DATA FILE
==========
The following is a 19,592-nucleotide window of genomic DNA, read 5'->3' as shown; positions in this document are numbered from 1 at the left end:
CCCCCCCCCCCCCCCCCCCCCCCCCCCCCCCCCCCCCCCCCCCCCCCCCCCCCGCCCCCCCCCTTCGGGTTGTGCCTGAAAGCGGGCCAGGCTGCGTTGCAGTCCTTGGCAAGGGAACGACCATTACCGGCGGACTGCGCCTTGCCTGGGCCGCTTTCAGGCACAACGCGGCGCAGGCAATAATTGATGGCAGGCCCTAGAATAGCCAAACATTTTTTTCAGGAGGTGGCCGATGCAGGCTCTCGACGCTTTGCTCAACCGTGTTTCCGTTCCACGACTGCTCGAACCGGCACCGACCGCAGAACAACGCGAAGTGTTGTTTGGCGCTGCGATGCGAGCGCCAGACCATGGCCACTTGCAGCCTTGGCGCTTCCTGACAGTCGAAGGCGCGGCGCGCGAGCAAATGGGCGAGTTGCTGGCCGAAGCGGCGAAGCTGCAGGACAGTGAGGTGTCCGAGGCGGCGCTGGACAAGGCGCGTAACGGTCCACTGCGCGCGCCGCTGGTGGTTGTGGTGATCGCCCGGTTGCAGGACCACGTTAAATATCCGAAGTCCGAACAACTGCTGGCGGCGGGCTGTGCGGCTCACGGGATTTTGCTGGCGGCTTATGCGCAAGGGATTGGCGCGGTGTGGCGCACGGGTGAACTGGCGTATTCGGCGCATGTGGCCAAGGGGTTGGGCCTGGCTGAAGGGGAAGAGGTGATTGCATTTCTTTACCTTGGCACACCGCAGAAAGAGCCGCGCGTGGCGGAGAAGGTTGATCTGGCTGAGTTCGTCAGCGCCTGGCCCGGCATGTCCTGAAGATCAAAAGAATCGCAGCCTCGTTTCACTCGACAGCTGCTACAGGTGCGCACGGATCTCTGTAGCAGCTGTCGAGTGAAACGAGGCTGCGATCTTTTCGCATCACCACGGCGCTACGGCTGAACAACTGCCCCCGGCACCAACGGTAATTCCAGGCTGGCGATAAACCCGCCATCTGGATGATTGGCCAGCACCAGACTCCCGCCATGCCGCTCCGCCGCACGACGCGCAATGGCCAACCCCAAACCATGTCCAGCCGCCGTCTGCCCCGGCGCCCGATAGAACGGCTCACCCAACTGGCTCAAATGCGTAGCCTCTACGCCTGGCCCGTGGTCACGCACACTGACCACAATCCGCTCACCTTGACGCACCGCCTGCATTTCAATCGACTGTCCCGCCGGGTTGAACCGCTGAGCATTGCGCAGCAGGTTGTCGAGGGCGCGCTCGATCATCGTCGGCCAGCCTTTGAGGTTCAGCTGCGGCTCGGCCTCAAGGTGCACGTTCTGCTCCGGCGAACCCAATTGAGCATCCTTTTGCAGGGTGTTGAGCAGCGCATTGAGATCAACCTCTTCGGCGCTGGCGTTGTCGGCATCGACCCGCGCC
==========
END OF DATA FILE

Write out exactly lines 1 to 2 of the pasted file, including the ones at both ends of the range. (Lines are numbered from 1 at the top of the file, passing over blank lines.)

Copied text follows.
The following is a 19,592-nucleotide window of genomic DNA, read 5'->3' as shown; positions in this document are numbered from 1 at the left end:
CCCCCCCCCCCCCCCCCCCCCCCCCCCCCCCCCCCCCCCCCCCCCCCCCCCCCGCCCCCCCCCTTCGGGTTGTGCCTGAAAGCGGGCCAGGCTGCGTTGCAGTCCTTGGCAAGGGAACGACCATTACCGGCGGACTGCGCCTTGCCTGGGCCGCTTTCAGGCACAACGCGGCGCAGGCAATAATTGATGGCAGGCCCTAGAATAGCCAAACATTTTTTTCAGGAGGTGGCCGATGCAGGCTCTCGACGCTTTGCTCAACCGTGTTTCCGTTCCACGACTGCTCGAACCGGCACCGACCGCAGAACAACGCGAAGTGTTGTTTGGCGCTGCGATGCGAGCGCCAGACCATGGCCACTTGCAGCCTTGGCGCTTCCTGACAGTCGAAGGCGCGGCGCGCGAGCAAATGGGCGAGTTGCTGGCCGAAGCGGCGAAGCTGCAGGACAGTGAGGTGTCCGAGGCGGCGCTGGACAAGGCGCGTAACGGTCCACTGCGCGCGCCGCTGGTGGTTGTGGTGATCGCCCGGTTGCAGGACCACGTTAAATATCCGAAGTCCGAACAACTGCTGGCGGCGGGCTGTGCGGCTCACGGGATTTTGCTGGCGGCTTATGCGCAAGGGATTGGCGCGGTGTGGCGCACGGGTGAACTGGCGTATTCGGCGCATGTGGCCAAGGGGTTGGGCCTGGCTGAAGGGGAAGAGGTGATTGCATTTCTTTACCTTGGCACACCGCAGAAAGAGCCGCGCGTGGCGGAGAAGGTTGATCTGGCTGAGTTCGTCAGCGCCTGGCCCGGCATGTCCTGAAGATCAAAAGAATCGCAGCCTCGTTTCACTCGACAGCTGCTACAGGTGCGCACGGATCTCTGTAGCAGCTGTCGAGTGAAACGAGGCTGCGATCTTTTCGCATCACCACGGCGCTACGGCTGAACAACTGCCCCCGGCACCAACGGTAATTCCAGGCTGGCGATAAACCCGCCATCTGGATGATTGGCCAGCACCAGACTCCCGCCATGCCGCTCCGCCGCACGACGCGCAATGGCCAACCCCAAACCATGTCCAGCCGCCGTCTGCCCCGGCGCCCGATAGAACGGCTCACCCAACTGGCTCAAATGCGTAGCCTCTACGCCTGGCCCGTGGTCACGCACACTGACCACAATCCGCTCACCTTGACGCACCGCCTGCATTTCAATCGACTGTCCCGCCGGGTTGAACCGCTGAGCATTGCGCAGCAGGTTGTCGAGGGCGCGCTCGATCATCGTCGGCCAGCCTTTGAGGTTCAGCTGCGGCTCGGCCTCAAGGTGCACGTTCTGCTCCGGCGAACCCAATTGAGCATCCTTTTGCAGGGTGTTGAGCAGCGCATTGAGATCAACCTCTTCGGCGCTGGCGTTGTCGGCATCGACCCGCGCC